If you were to ask me to name one good reason why I chose to review the third studio release of the Death Metal quartet Unaussprechlichen Kulten my response would be that I find the idea of a Chilean band adopting a fairly complicated Germanic name a very intriguing thing indeed.
I had absolutely no clue what the Santiago-based outfit was about prior to being given access to “Baphomet Pan Shub-Niggurath”, so you could say that when I finally decided to give the nine compositions on offer the first good spin, I did so with a clear head and an open mind.
The end result, though far from being described as innovative or original in nature, was reasonably appealing to me as the riffs and melodies on offer are massively influenced by those of band’s like Cannibal Corpse, Autopsy and Pestilence – band’s whose works, to this day, hold prominent position in my record/CD collection.
Deep Death Metal growls, heavy riffs, drum parts of various themes and tempos…all the ingredients needed to put together a decent Death Metal album are there. What was clearly missing, and hopefully will be addressed and dealt with in the band’s future releases as all the signs clearly suggest, is the ability to utilise and combine these elements in a way that will enable the members of Unaussprechlichen Kulten develop a style unique to them.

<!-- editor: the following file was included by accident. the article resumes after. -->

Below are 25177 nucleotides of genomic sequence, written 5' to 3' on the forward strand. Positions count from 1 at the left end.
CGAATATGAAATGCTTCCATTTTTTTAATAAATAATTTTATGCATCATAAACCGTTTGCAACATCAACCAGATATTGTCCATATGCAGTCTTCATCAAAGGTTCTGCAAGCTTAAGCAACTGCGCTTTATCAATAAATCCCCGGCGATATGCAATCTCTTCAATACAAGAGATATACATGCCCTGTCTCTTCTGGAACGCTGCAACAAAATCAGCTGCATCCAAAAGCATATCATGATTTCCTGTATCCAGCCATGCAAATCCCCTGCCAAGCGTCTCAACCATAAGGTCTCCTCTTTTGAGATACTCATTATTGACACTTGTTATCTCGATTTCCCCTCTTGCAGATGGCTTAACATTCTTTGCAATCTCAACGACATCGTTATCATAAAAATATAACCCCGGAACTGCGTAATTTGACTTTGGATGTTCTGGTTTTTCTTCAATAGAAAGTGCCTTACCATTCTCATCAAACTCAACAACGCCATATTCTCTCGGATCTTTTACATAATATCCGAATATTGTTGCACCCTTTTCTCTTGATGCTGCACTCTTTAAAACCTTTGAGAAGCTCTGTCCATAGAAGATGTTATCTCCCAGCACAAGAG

Following a short dark/futuristic into the album finally kicks off with “The Hooded Baphomet Bleated” – a slow Death Metal composition founded upon a generic riff that, though decent in execution, lacks the passion and energy needed to help the album build a healthy momentum.
Things improve significantly with the Cannibal Corpse influenced duet “La Recta Provincia” / “Yogge-Sothothe” while the truly inspiring “Ceremony Of Belial” to concludes the first part of the album through an array of Pestilence-influenced lead guitar passages and Jeff Hanneman (Slayer – R.I.P) styled solos.
The second half of the album may not fare as well in comparison, yet songs like “Kadath In The Cold Waste” are compositionally fairly promising indeed while both “Nomen Mysticum” and “Spirals Of Acrid Smoke” are reasonably entertaining affairs.
The three minute “Epilogie” is far from the ideal ending to the album but, by this stage, you are expected to already have decided whether you are willing to give “Baphomet Pan Shub-Niggurath” another chance or not, so no real harm is done.
As far as low budget underground Death Metal albums are concerned, “Baphomet Pan Shub-Niggurath” is one of the most reasonably sounding releases that I have come across in recent years.
Thought, thematically, the compositions on offer do become a tad predictable/generic at times, they still manage to create a feeling of warmth and familiarity for the average Death Metal fan to connect with and that is what will potentially make it an attractive proposition for the fans of the said scene.